Survival

Food |
Shelter |

Shelter

It is not known when the Arapahos started using tipis as shelter but it is believed when they moved onto the plains. They used the tipi because not only is it very sturdy but it is very portable as well. When they first started using the tipis, they were very small and were transported by the women as well as by dogs. Once the horse was introduced around the 17th century, they were able to make the tipis much larger, stronger, and in one large piece to transport.

Tipis were made out of fifteen to twenty tanned buffalo hides and long wooden poles, usually made out of cedar or pine trees. The poles were completely stripped of all of their bark to make them smooth. A finished tipi could consist of sixteen to twenty poles tied together about three or four feet from the top. The buffalo hides were all sewed together to make one large piece and wrapped around the poles and attached at the top of the tipi. The longer pieces were the ones attached at the top because they were used as smoke flaps or also called “ears.”The Arapaho made small pockets at the tips of these flaps and the tips of the poles fit into the pockets. This way, the ears could be adjusted to control the ventilation of the tipi.

The Arapaho were able to stand up the tipis by starting at the base. They would take three poles that were the height of the hide cover and stand them up. When that happened, the remaining poles would be leaned into place at even intervals to form a circle. Next, they would tie all the poles together with a long piece of rope. One last pole is tied to the top of the hide cover between the two smoke flaps and used to lift them when needed.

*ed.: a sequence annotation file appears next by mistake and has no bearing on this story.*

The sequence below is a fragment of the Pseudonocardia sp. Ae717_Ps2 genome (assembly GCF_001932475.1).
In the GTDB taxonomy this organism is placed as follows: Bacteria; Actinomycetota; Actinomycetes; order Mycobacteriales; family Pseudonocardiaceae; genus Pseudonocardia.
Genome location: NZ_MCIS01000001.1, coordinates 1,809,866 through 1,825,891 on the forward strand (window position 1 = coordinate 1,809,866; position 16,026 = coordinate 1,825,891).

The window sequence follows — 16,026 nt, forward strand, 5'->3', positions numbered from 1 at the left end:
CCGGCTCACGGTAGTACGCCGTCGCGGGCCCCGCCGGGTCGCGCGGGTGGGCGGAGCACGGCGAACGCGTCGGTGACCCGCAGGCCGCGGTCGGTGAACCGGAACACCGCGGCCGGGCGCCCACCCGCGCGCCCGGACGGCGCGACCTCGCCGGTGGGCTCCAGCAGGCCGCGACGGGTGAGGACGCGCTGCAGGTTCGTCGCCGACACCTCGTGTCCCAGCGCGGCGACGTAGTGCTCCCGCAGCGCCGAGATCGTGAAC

A saddle bag, 19th century, attributed to the Arapaho. Used when moving from place to place nomadically. Univ. of Colorado Museum #10734

The Arapaho always made a liner to fit inside of the tipi walls. This too was made of buffalo hide until white traders came along and then they were made out of canvas. These liners usually were about six feet high and were suspended from the poles, reaching the ground. This helped them stay warmer in the colder days, drier during rainy days because it prevented rain from dripping in as well as giving the Arapaho family more privacy by blocking the shadows. The linings were almost always decorated. The males usually were the ones that painted them about his brave deeds, accomplishment, or vision.

The fireplaces were always in the center of the tipi and were made out of a hole dug out of the ground. The beds were placed close to the walls of the tipi. They were made out of slender willow rods that were peeled of their bark and straightened. Then they were placed side by side and fastened together by buckskin strings to form a mat. The beds were usually raised about a foot off of the ground and was about three or four feet wide. Buckskin blankets were spread across the bed and pillows were made and stuffed from deer, elk, and buffalo hair. During the day, the beds were converted into couches.

During the winter months, the Arapaho women would construct windbreaks around the tipi to keep out the cold, snow and wind. These consisted of small trees that were tied together and leaned against the tipi and stood about ten or twelve feet high.